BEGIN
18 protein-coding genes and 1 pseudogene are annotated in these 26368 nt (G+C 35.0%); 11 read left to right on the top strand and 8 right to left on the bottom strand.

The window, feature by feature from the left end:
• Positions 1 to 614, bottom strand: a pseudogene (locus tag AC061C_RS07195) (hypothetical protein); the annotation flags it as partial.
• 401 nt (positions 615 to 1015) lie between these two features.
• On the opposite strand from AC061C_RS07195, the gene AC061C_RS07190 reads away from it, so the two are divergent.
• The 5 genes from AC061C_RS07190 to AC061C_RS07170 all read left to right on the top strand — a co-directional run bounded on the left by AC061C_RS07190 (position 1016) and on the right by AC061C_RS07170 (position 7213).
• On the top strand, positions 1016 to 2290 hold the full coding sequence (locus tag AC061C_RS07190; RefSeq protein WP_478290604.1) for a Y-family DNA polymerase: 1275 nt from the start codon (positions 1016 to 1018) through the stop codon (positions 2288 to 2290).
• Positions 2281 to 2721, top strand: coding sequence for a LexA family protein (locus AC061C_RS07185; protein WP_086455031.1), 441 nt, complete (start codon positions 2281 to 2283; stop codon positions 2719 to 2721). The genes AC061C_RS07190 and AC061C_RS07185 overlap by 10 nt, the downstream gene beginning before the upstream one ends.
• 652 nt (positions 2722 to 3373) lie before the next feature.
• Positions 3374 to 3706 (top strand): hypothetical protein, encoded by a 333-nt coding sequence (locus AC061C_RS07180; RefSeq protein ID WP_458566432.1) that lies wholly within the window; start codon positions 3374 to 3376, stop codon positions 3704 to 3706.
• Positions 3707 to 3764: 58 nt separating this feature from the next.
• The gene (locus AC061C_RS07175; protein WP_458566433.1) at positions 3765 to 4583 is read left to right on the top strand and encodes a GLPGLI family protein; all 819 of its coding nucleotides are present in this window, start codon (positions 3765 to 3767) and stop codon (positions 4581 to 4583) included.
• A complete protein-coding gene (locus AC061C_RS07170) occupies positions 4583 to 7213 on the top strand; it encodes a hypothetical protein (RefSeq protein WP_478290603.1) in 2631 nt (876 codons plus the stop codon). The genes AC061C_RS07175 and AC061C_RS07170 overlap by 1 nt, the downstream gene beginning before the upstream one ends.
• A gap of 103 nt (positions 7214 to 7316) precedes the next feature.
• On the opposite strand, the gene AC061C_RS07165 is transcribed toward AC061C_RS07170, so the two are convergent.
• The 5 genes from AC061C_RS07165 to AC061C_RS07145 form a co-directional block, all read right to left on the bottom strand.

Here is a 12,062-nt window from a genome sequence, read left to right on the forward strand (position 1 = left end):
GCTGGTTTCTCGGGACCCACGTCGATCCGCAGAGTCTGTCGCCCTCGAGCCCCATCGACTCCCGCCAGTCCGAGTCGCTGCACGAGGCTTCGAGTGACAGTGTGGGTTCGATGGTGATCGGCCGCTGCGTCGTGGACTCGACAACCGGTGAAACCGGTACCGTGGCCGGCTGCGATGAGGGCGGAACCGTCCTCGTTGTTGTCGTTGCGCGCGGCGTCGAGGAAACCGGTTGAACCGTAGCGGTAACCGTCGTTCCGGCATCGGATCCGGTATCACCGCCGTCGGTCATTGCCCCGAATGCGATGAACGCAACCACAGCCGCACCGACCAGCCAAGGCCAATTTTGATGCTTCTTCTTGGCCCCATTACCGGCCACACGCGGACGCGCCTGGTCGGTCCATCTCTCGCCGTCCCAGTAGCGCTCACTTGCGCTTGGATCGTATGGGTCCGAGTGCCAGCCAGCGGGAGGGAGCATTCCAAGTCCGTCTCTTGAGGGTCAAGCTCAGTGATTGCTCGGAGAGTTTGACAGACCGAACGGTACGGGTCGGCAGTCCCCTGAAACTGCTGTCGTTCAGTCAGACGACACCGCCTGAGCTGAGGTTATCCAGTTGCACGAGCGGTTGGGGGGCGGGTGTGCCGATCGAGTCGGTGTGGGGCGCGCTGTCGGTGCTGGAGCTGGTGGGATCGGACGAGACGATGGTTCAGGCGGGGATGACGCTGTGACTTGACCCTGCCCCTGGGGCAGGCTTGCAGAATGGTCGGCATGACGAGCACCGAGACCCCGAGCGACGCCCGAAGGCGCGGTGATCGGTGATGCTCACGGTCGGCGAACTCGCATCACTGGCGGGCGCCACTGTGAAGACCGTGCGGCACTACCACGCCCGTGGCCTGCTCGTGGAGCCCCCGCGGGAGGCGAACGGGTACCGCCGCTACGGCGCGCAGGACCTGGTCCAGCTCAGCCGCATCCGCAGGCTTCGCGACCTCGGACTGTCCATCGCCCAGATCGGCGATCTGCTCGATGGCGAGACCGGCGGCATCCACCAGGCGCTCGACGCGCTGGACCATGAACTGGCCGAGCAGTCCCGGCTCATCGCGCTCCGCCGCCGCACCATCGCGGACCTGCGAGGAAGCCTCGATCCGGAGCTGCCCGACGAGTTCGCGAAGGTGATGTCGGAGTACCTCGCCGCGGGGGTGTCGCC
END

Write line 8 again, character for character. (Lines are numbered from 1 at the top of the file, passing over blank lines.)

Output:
• Positions 2281 to 2721, top strand: coding sequence for a LexA family protein (locus AC061C_RS07185; protein WP_086455031.1), 441 nt, complete (start codon positions 2281 to 2283; stop codon positions 2719 to 2721). The genes AC061C_RS07190 and AC061C_RS07185 overlap by 10 nt, the downstream gene beginning before the upstream one ends.